Whilst my main interest now was 160 Metres, at a G4AAX SSB Field Day event on top of Beacon Hill just outside LongHorsley I met David Beale G8DXB (later he got the call G4AXB) who introduced me to operation on 2 Metres: he used a Morse key as a foot switch for transmit which amused him enormously considering my liking for the code and he was somewhat lukewarm 🙂 I built up a couple of stations one base and one mobile for 2M: once again David’s enormously infectious enthusiasm for things VHF has remained with me and to this day my favourite bands are still 160M and 2M. Sadly David passed away in September 1989 at the age of 33: indeed I lost my very best friend.
After a few years at our local independent television station in Newcastle I moved to Aberdeen and joined Grampian Television. I lived in a couple of really magic places on farms way out in the wilds. First off was Womblehill where I ran initially Drake C line then I moved over to Icom series with homebrew amplifier (force cooled 813’s): dipole for 160M, beam for 20/15/10. I also tried experimenting with a helical vertical for 160M which consisted of an electrical half wave of 30 amp coated multi wound onto three lengths of 4 inch plastic drain pipe with a huge capacity hat on top. During erection I had a group of pals helping and I remember the assembly bent over into a complete U shape before becoming vertical but it didn’t break!! I had interesting transmit results: after burying a very large number of radials I managed to “torch” several versions of matching unit situated at the base! When it worked it seemed good on tx but hopeless on rx.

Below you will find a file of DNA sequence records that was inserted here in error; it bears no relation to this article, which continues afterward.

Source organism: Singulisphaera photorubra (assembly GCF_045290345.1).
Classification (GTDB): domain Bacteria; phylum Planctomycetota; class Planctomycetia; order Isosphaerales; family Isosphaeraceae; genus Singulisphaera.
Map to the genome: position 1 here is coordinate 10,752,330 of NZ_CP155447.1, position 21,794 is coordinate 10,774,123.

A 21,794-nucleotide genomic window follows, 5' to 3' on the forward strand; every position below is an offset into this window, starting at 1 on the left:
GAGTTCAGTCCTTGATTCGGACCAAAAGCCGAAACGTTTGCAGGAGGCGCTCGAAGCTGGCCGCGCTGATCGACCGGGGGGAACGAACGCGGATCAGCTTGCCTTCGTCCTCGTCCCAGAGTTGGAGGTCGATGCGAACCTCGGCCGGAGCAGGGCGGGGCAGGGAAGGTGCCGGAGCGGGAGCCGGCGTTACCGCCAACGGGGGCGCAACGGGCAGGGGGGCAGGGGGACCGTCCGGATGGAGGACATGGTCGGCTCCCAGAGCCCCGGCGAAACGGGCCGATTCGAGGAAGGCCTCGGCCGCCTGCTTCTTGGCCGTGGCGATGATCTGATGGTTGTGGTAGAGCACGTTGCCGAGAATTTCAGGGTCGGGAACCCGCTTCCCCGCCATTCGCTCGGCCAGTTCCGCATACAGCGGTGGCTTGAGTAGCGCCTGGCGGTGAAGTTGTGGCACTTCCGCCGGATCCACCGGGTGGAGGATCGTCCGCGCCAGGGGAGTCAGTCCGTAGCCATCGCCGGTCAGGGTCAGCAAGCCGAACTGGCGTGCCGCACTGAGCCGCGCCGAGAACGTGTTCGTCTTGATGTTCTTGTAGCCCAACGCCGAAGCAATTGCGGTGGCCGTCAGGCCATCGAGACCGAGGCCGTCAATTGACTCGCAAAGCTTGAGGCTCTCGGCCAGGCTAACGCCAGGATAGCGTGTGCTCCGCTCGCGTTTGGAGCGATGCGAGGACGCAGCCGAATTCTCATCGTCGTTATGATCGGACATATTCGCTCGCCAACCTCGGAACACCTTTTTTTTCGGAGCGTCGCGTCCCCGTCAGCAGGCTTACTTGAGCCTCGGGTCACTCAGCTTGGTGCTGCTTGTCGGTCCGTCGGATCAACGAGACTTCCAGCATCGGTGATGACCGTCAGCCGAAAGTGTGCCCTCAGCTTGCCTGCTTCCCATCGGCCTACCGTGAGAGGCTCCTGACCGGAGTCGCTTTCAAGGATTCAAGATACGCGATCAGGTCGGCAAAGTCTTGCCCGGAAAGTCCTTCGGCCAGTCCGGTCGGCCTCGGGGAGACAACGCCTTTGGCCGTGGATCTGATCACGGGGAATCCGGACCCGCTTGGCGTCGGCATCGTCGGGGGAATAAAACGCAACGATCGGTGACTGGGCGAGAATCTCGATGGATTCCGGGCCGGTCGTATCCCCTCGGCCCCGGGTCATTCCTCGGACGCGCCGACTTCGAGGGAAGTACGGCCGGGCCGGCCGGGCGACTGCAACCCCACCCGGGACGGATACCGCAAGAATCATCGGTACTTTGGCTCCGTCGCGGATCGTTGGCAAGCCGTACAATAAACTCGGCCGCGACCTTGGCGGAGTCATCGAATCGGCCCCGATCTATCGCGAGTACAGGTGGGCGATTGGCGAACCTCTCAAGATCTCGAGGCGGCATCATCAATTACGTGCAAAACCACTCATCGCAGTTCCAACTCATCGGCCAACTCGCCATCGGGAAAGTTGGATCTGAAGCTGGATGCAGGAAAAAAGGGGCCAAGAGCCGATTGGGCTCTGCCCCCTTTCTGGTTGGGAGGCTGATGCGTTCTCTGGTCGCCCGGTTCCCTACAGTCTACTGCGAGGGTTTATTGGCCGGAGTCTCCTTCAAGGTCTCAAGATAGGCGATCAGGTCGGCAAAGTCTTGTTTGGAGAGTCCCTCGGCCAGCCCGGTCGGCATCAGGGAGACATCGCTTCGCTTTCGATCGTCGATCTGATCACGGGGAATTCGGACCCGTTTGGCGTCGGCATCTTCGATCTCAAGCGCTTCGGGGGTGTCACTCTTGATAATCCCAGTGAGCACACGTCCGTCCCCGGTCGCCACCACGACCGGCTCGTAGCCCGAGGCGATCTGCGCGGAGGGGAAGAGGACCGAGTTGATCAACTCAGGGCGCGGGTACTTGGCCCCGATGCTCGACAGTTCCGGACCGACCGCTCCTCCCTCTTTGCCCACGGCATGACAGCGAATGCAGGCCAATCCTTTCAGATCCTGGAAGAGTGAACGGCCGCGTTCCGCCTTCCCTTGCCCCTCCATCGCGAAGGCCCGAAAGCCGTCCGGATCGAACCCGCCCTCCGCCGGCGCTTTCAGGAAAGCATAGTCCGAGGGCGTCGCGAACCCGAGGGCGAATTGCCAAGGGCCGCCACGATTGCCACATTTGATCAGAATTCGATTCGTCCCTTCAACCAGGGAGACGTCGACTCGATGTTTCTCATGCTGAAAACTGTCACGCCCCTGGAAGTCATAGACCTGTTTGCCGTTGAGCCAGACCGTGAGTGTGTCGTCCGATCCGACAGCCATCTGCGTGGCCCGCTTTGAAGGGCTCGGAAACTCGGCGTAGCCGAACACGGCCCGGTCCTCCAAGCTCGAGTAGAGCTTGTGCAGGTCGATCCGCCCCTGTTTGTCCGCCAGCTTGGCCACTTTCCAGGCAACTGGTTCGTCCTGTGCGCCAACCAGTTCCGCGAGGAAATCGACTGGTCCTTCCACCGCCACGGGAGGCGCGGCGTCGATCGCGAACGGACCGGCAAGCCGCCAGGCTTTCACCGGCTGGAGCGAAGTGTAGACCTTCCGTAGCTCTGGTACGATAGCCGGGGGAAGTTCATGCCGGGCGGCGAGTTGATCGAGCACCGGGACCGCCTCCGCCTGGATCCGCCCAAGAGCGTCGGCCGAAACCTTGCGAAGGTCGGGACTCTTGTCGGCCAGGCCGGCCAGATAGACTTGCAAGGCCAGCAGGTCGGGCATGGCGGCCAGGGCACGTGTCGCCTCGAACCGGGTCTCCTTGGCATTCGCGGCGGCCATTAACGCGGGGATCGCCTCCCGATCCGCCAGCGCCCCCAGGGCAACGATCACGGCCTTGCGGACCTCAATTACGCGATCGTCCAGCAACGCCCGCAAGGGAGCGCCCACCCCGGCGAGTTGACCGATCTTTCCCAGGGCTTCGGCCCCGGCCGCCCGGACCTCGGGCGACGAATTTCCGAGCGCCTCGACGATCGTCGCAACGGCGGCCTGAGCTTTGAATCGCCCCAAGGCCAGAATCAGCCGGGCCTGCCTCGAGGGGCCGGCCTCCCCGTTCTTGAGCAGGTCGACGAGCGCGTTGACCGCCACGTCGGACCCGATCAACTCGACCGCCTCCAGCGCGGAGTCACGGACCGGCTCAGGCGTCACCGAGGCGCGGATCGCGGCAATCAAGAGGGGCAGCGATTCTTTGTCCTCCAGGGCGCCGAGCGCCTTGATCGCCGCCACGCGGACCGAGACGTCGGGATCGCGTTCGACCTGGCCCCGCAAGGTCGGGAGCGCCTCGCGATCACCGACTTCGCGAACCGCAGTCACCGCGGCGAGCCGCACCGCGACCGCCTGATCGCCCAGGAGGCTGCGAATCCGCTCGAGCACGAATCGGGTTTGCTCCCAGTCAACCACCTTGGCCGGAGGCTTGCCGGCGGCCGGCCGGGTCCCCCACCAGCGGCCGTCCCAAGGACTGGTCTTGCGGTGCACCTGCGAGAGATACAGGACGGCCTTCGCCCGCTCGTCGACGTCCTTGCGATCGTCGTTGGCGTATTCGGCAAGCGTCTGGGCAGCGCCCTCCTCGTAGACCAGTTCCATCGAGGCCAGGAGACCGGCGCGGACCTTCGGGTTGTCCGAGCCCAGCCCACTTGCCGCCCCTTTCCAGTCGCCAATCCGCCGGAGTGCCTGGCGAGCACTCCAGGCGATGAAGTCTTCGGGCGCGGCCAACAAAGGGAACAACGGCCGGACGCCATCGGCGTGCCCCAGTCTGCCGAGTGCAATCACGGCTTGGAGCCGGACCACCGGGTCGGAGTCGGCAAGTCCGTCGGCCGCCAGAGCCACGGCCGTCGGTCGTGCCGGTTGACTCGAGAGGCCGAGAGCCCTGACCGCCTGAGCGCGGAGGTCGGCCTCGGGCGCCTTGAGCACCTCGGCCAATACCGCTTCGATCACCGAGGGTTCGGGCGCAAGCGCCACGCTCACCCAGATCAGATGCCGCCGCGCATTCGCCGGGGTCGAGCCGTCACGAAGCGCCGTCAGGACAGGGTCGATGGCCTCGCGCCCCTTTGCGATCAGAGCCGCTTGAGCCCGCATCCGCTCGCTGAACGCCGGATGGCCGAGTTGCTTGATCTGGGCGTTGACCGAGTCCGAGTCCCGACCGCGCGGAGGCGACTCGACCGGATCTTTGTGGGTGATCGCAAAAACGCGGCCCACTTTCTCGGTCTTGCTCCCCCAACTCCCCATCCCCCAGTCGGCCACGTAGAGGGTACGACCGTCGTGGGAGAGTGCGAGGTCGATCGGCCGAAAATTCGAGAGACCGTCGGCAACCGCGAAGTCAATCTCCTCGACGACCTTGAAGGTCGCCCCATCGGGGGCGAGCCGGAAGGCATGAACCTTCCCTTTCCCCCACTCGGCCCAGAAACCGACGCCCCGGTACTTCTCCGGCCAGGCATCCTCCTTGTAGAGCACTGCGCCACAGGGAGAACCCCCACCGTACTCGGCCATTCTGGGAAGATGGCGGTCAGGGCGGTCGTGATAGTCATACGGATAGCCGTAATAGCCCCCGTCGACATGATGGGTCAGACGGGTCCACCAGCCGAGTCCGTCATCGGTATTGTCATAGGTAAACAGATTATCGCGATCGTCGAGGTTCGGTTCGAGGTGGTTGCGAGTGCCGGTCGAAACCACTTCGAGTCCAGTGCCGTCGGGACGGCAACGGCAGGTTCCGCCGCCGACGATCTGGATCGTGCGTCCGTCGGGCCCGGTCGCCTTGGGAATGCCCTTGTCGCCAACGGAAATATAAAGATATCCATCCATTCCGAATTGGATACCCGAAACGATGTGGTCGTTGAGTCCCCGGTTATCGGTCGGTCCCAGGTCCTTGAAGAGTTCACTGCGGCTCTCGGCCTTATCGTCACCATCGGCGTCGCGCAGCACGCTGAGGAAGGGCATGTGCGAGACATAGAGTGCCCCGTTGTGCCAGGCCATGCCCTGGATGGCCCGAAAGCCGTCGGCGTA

Next I moved to Tillybin only two miles away from my former cottage, but this time right on top of a hill with very nearly clear take-off so I installed Versatower, Inverted Vee (160M), Triband beam (20/15/10), 6 element Quad (2M), and 18 element Yagi (70cms).
I negotiated permission with the farmer to have access to the field next door where I built up a twin wire 1000 feet long 6 feet high steerable Beverage with remote tuning and this was my magic tool for 160M all the time…..of course there was other assistance…..kit was now Icom 751A with transverters for vhf/uhf and TenTec Titan Amplifier which was lethal for several reasons, but that is a story for a beer some time….and yes I also set fire to quite a number of things on that hill…..accidentally of course 😉
…..and that is a story to be continued
Why not listen to some of your favourite stations here
Important announcement April 2011: it seems our friends at shoutcast.com have altered their embedding widget which means until we find a good patch it is not possible to show the interface skin which we used until a few weeks ago……
Just type in the name of the station you want such as Caroline, Jazzfm, Magic, hit enter, click on tune in then enjoy…..no surprises I have set the default to “208″…..oh and I just found this announcement from an online archive:
“The legend is back ! RTL Group is using the DRM technology to re-launch Radio Luxembourg on 7145 kHz. New generation digital radio receivers featuring DRM/DAB/FM/AM now available from various manufacturers for a perfect tune in to Radio Luxembourg. RTL Group is actively supporting the digitalradioDR initiative.”
Has anyone heard them yet??